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Gaseous exchange
Gaseous exchange is the movement of oxygen and carbon dioxide across a respiratory surface. Unicellular organisms carry out gaseous exchange by diffusion across the cell membrane. Large organisms cannot carry out diffusion efficiently so they have developed specialized organs for gaseous exchange. These are called respiratory surfaces.
Table below shows examples of respiratory surfaces in various organisms. Respiratory surfaces in various organisms
Respiratory surface
Cell membrane
Tracheal system
Book lung

Leaves, stems, roots
Skin, gills and lungs
Characteristics of respiratory surfaces
1. They are thin to reduce the diffusion distance.
2. They are moist to dissolve gases so that they diffuse in solution form.
3. They are highly branched, folded or flattened in order to increase the surface area for gaseous exchange,

4. They are close to an efficient tr
ansport and exchange system so that gases can be taken to and from the cells easily.

5. They are well ventilated so that gases can pass through them easily
The components of the gaseous exchange system in mammals include the nostril, trachea, lungs, intercostals muscles, diaphragm and ribs.
The adaptations and functions of parts of the mammalian respiratory system
Adaptive features
Nose and nasal cavity
Mucus lining and hairs (cilia)
Trap dust and microorganisms

Presence of epiglottis
Closes the trachea during swallowing to prevent food from entering the respiratory system
Trachea, bronchus and bronchioles
Blood vessels near the surface
Warm the air
Have rings of cartilage tissue along their length
Prevent collapse of the respiratory tract
Mucus lining and cilia
Trap and filter dust and microorganisms
Spongy with air spaces (alveoli)
Main organ of mammalian gaseous exchange Airspaces hold inhaled air

(singular: alveolus)
Numerous in number
Provide large surface area for gaseous exchange
Thin membranes
Reduce distance for diffusion of gases
Moist surface
Enables gases to dissolve into solutions before diffusing
Has dense network of capillaries
Transport oxygen from the alveoli to the tissues and carbon dioxide from the tissues to the alveoli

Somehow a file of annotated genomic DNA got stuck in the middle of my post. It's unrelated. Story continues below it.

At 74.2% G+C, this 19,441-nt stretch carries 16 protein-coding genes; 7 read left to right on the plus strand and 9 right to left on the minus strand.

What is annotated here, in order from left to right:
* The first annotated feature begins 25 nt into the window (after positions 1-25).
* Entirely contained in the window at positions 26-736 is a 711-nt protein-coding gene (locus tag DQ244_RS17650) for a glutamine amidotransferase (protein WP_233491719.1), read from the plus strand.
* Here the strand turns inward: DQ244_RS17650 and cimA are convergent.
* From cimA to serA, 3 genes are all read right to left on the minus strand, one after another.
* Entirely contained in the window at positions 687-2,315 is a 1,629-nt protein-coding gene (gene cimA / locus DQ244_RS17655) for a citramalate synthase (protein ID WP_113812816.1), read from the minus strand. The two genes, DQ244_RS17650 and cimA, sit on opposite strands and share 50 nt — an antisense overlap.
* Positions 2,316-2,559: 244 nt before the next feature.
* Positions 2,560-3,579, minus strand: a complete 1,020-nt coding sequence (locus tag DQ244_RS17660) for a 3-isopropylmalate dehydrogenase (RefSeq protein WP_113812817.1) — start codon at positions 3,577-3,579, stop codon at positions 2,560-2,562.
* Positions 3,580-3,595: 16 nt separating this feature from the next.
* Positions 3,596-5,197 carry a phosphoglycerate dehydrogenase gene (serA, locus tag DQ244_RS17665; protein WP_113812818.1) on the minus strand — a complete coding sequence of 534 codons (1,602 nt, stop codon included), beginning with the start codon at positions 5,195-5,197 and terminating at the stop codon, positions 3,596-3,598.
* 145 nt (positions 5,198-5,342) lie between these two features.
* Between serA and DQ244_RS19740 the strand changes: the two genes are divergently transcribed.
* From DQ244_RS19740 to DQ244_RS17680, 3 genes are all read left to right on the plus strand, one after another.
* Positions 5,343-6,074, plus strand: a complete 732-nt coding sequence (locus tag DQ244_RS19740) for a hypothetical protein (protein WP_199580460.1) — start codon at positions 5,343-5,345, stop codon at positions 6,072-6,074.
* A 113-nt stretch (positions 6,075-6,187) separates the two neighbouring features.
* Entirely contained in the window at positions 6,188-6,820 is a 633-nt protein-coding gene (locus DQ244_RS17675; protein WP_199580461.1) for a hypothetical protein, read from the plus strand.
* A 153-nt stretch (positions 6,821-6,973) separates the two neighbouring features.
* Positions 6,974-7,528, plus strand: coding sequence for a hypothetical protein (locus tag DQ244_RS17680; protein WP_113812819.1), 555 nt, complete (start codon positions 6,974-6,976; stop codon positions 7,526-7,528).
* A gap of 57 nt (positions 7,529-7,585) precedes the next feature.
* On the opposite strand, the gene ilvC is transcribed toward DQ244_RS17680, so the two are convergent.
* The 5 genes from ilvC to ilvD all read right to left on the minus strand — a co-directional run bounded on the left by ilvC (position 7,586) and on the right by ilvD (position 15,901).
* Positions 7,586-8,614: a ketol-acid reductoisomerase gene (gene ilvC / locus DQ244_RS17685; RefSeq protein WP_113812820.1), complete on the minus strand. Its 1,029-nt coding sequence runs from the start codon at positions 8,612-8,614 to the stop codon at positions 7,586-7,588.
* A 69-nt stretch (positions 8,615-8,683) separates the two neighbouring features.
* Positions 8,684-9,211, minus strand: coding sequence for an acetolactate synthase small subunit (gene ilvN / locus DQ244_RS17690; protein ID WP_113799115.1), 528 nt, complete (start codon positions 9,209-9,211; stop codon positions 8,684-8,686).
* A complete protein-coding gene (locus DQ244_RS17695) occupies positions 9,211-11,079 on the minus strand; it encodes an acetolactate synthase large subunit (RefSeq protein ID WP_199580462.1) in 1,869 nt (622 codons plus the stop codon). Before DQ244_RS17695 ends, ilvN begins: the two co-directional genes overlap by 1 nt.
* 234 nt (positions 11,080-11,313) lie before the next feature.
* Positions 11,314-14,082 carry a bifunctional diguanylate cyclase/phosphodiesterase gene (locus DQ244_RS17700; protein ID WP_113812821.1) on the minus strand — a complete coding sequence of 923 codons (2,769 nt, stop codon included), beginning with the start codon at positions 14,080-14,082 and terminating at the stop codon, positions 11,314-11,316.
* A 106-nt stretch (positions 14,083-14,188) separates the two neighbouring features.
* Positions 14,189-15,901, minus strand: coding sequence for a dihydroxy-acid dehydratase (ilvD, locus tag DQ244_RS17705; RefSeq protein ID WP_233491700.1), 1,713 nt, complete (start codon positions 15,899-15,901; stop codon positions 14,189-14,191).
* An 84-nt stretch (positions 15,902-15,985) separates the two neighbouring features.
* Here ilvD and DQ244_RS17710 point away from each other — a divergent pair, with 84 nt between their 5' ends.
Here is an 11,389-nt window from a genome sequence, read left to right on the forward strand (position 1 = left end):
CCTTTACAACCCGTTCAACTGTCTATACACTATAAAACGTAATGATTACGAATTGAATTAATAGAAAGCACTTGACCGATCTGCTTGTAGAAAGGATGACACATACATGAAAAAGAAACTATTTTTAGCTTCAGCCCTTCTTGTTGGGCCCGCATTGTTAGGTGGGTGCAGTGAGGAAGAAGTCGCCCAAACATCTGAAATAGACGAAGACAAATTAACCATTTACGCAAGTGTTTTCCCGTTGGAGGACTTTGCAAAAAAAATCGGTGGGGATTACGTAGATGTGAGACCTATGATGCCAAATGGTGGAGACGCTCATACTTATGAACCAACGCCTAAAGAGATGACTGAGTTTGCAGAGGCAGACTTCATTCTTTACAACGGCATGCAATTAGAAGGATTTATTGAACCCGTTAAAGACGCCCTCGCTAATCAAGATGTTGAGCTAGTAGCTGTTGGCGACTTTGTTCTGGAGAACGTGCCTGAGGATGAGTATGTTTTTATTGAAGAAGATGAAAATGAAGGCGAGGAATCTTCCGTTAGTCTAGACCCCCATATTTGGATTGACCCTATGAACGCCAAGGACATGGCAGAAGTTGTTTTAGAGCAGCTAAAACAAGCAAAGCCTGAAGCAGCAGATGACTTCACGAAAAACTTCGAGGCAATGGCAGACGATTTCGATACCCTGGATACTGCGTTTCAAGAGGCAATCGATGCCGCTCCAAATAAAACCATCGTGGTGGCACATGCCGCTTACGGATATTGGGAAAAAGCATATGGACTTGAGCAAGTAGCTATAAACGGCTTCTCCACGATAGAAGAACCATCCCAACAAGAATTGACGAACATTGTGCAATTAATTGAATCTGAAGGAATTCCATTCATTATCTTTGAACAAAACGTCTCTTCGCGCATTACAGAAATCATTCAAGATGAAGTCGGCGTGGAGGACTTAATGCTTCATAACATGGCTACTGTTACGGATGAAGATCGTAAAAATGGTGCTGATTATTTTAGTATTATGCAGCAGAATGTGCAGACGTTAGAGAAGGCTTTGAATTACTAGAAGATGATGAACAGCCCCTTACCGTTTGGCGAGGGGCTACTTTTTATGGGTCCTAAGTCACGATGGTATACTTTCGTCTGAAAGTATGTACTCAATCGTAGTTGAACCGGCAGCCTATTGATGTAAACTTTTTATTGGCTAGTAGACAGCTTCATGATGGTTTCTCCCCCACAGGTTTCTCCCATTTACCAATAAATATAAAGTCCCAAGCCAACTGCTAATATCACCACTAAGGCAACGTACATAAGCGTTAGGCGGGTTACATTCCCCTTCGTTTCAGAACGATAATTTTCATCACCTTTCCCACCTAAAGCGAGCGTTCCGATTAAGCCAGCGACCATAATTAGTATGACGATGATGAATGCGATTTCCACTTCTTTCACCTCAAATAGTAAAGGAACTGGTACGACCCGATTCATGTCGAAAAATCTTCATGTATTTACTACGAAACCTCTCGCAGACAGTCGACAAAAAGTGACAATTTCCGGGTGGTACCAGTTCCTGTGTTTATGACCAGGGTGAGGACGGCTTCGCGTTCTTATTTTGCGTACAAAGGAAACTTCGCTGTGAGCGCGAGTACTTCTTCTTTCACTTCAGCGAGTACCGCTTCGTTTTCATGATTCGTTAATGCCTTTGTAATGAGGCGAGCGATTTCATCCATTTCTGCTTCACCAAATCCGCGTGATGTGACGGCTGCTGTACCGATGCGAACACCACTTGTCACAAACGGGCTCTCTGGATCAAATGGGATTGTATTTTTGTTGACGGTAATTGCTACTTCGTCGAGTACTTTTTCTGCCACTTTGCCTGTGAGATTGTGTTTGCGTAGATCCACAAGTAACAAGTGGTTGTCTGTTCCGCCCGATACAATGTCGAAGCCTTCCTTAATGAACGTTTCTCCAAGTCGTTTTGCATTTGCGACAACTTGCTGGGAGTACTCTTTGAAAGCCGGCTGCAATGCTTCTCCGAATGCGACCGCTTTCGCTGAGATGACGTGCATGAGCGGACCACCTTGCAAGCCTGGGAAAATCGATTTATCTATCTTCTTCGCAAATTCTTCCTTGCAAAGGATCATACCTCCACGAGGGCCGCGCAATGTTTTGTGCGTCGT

Constantly contain air
Maintain shape to avoid collapsing
Pleural membrane
Contain pleural fluid

Lubricates the membranes so that the lungs can slide smoothly over the thoracic cavity during breathing
Are made of hard bone tissue
Protect the lungs from injury
Intercostal muscles
Move antagonistically: when one muscle contracts the other relaxes and vice versa
Allow expansion and contraction of the thoracic cavity
Muscular sheet of tissue
Separates the thorax from the abdomen. Allows for gaseous exchange by becoming dome-shaped or flattens.
The mechanism of gaseous exchange in mammals
Gaseous exchange in mammals happens as a result of inhalation (or inspiration) and exhalation (or expiration). Inhalation is breathing in air
into the lungs. Exhalation is breathing out air from the lungs
During inhalation the muscles of the diaphragm Contract, pulling the diaphragm downwards; As this happens, the external intercostal muscles contract and pull the ribcage upwards and outwards. The result of these movements is an increase in the volume and a decrease in the air pressure of the thorax. This makes air rush into the lungs through the nostrils, trachea and bronchioles.
During exhalation, the muscles of the diaphragm relax and the diaphragm resumes its dome shape. The external intercostal muscles relax, pulling the ribcage inwards and downwards. As a result, the volume of the thorax decreases and the pressure inside it increases. This forces air out through the bronchioles, trachea and nostrils